Deferred Annuities – What YOU Can Do to Protect Yourself
There are a number of things you can do to protect yourself from fraud.
- If you were already sold a deferred annuity, you have 30 days to cancel it if your are 65 or older.
- If you were already sold a deferred annuity, call our attorneys toll free at 888-503-8267 or email firstname.lastname@example.org.
- Research the product.
Get an opinion from an independent financial advisor who is not getting a commission and is not an insurance agent.
- Ask if there are surrender or death charges.
- Ask how much the agent is earning in commissions.
- Ask what specific fees and charges are featured.
- Ask if the interest rate drops after the first year.
- Consult websites and resources related to senior financial planning in order to learn about deferred annuities.
- Check to see if there is a pending lawsuit against the insurance/annuity company.
- Always have a close friend or family member to consult with when making investment decisions. Most importantly, have a reputable financial planner look over the product to see if it is appropriate.
- Check the agent’s credentials. Here are some resources you can use to research the agent:
Watch out for agents who use phony certifications that misrepresent their actual qualifications or expertise. Always check to see if that credential is valid and matches that agent’s expertise.
Some designations you should look out for:
- Certified Senior Advisor (CSA) – earned through three and a half-day course, where no college degree or prior financial experience is required.
- Certified Retirement Financial Advisor (CRFA) – earned through a four-day in-person or self-study course. College degree or prior financial experience is required.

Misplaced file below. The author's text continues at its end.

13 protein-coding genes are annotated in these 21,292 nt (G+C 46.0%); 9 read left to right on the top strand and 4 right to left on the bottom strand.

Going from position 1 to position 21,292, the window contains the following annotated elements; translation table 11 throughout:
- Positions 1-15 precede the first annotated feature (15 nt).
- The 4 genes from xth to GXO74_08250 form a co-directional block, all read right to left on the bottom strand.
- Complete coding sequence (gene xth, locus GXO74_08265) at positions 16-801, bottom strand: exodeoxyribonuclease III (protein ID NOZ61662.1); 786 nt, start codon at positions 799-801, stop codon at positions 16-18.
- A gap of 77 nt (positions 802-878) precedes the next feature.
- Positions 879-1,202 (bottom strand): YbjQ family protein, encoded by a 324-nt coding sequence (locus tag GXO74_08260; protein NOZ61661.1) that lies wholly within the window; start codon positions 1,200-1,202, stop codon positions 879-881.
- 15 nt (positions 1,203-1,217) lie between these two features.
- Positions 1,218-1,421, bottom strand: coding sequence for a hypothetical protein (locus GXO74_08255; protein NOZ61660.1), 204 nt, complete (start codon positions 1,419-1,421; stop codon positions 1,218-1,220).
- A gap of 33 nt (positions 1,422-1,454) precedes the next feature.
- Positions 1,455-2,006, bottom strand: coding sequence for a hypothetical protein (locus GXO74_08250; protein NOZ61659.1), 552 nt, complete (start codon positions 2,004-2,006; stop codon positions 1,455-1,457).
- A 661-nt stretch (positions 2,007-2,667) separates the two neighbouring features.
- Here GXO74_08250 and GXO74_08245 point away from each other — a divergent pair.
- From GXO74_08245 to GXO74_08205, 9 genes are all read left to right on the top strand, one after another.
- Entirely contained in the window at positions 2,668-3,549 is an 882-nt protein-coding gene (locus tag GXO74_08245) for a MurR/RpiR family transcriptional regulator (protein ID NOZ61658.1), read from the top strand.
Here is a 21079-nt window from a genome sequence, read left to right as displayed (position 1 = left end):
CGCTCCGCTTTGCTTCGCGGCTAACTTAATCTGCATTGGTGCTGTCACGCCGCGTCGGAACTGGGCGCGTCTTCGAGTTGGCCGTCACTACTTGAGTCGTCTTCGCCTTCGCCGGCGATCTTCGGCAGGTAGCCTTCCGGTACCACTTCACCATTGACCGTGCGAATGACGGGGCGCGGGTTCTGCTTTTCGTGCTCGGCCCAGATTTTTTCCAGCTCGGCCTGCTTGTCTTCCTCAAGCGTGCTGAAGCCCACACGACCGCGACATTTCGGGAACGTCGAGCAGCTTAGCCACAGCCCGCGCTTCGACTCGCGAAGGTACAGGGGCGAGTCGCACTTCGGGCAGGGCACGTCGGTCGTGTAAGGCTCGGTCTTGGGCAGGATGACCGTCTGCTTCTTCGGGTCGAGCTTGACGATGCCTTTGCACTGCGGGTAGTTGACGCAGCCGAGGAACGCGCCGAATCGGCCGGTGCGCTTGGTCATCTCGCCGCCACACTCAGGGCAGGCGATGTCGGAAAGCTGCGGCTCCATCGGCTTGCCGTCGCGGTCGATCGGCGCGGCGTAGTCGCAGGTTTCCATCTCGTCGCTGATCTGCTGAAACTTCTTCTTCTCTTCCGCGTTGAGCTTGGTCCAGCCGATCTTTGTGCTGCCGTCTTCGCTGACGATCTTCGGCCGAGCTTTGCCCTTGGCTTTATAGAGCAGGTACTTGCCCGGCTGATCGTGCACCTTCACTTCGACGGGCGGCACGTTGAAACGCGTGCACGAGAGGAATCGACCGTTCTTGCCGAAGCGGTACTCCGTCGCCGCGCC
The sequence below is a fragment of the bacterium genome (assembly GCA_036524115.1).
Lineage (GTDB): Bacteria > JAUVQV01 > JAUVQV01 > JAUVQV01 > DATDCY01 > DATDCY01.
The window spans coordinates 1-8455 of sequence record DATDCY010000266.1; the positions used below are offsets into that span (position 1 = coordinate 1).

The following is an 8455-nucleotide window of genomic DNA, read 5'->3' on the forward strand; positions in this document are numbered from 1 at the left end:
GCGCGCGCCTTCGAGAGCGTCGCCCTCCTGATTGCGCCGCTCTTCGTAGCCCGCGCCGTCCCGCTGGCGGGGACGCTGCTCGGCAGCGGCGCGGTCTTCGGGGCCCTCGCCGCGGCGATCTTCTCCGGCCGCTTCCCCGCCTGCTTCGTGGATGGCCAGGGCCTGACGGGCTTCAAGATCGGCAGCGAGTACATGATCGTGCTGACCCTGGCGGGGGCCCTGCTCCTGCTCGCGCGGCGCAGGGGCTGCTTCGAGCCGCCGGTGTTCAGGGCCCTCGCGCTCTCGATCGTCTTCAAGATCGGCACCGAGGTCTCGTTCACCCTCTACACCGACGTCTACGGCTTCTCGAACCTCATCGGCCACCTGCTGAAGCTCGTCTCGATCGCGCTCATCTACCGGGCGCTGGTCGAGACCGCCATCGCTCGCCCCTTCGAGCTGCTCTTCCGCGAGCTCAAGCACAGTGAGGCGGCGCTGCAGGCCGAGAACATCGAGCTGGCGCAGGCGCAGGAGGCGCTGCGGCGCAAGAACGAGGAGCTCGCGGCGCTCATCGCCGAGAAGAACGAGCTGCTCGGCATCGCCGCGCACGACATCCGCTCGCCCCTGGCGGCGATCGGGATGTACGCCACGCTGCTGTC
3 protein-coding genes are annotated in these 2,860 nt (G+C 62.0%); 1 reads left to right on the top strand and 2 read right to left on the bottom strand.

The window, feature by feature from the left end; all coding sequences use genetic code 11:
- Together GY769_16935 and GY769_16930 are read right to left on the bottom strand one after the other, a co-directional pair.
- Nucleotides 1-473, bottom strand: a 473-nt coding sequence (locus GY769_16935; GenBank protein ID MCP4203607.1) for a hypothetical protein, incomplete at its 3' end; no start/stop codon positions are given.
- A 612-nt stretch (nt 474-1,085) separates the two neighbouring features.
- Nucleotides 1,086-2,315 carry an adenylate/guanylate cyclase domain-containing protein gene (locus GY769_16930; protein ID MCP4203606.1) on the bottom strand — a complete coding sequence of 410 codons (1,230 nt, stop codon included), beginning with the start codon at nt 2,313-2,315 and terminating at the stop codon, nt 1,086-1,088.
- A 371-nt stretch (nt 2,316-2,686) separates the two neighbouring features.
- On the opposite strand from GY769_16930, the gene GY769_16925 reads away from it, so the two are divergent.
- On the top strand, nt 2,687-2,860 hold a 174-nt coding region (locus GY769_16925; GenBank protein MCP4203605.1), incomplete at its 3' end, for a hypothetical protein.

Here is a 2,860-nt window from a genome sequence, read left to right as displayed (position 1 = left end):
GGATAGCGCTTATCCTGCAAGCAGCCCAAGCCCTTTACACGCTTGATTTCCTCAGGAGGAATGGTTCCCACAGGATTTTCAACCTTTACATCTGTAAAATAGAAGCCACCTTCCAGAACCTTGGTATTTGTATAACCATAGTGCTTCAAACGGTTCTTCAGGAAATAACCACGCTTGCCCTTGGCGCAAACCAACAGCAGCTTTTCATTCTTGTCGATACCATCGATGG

- Certified Senior Consultant (CRC) – earned through a thirty-hour self-study course. An undergraduate degree and one year of experience in financial service is required.
Certified Financial Planner (CFP) – A master of 89 topics in integrated financial planning. At a minimum, in order to earn this designation, an undergraduate degree is required, plus course training in the above topics, as well as passage of a ten-hour multiple choice exam.
If you have already purchased a deferred annuity, here are some things you can do to make sure you understand the policy you purchased:
- Read Your Policy – If needed, consult a close friend or family member and reputable financial planner.
- Opt for the Free-Look Period – Most states have laws which allow you to cancel your policy if done within the certain time period. In California, it is 30 days.
About The Evans Law Firm
The Evans Law Firm is a plaintiffs’ firm concentrating on elder abuse (physical and financial), consumer fraud class actions involving, particularly insurance and banking claims, consumer product liability and personal injury/wrongful death cases, particularly asbestos-mesothelioma, pharmaceutical product liability, negligence personal injury claims, as well as qui tam (whistleblower/false claims) and employment discrimination litigation.